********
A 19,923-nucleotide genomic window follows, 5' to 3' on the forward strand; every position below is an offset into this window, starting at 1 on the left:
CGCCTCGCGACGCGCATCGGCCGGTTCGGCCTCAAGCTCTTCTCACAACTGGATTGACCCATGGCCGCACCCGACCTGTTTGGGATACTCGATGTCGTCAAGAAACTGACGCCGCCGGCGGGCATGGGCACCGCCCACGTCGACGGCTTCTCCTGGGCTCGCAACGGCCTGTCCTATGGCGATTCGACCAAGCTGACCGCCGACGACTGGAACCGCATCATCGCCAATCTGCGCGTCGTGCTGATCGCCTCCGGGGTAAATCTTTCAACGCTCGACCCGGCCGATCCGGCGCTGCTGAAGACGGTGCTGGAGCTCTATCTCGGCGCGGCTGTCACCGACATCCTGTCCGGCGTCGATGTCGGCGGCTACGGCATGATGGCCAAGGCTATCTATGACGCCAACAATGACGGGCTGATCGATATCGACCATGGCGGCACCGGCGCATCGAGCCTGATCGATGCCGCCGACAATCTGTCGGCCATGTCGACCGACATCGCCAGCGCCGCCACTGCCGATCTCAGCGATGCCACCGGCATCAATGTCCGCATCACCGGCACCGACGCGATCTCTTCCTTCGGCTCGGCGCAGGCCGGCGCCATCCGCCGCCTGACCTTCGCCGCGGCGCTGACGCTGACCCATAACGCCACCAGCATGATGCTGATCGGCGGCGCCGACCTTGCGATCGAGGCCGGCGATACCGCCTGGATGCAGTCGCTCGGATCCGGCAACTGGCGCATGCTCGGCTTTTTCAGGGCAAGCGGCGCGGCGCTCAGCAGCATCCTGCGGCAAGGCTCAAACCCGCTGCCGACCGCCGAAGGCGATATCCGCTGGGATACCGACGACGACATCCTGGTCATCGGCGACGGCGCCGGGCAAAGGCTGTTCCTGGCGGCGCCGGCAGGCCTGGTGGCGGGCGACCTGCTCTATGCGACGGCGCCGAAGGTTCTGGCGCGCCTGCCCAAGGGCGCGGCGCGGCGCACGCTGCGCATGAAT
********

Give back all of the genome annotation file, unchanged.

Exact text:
A 19,923-nucleotide genomic window follows, 5' to 3' on the forward strand; every position below is an offset into this window, starting at 1 on the left:
CGCCTCGCGACGCGCATCGGCCGGTTCGGCCTCAAGCTCTTCTCACAACTGGATTGACCCATGGCCGCACCCGACCTGTTTGGGATACTCGATGTCGTCAAGAAACTGACGCCGCCGGCGGGCATGGGCACCGCCCACGTCGACGGCTTCTCCTGGGCTCGCAACGGCCTGTCCTATGGCGATTCGACCAAGCTGACCGCCGACGACTGGAACCGCATCATCGCCAATCTGCGCGTCGTGCTGATCGCCTCCGGGGTAAATCTTTCAACGCTCGACCCGGCCGATCCGGCGCTGCTGAAGACGGTGCTGGAGCTCTATCTCGGCGCGGCTGTCACCGACATCCTGTCCGGCGTCGATGTCGGCGGCTACGGCATGATGGCCAAGGCTATCTATGACGCCAACAATGACGGGCTGATCGATATCGACCATGGCGGCACCGGCGCATCGAGCCTGATCGATGCCGCCGACAATCTGTCGGCCATGTCGACCGACATCGCCAGCGCCGCCACTGCCGATCTCAGCGATGCCACCGGCATCAATGTCCGCATCACCGGCACCGACGCGATCTCTTCCTTCGGCTCGGCGCAGGCCGGCGCCATCCGCCGCCTGACCTTCGCCGCGGCGCTGACGCTGACCCATAACGCCACCAGCATGATGCTGATCGGCGGCGCCGACCTTGCGATCGAGGCCGGCGATACCGCCTGGATGCAGTCGCTCGGATCCGGCAACTGGCGCATGCTCGGCTTTTTCAGGGCAAGCGGCGCGGCGCTCAGCAGCATCCTGCGGCAAGGCTCAAACCCGCTGCCGACCGCCGAAGGCGATATCCGCTGGGATACCGACGACGACATCCTGGTCATCGGCGACGGCGCCGGGCAAAGGCTGTTCCTGGCGGCGCCGGCAGGCCTGGTGGCGGGCGACCTGCTCTATGCGACGGCGCCGAAGGTTCTGGCGCGCCTGCCCAAGGGCGCGGCGCGGCGCACGCTGCGCATGAAT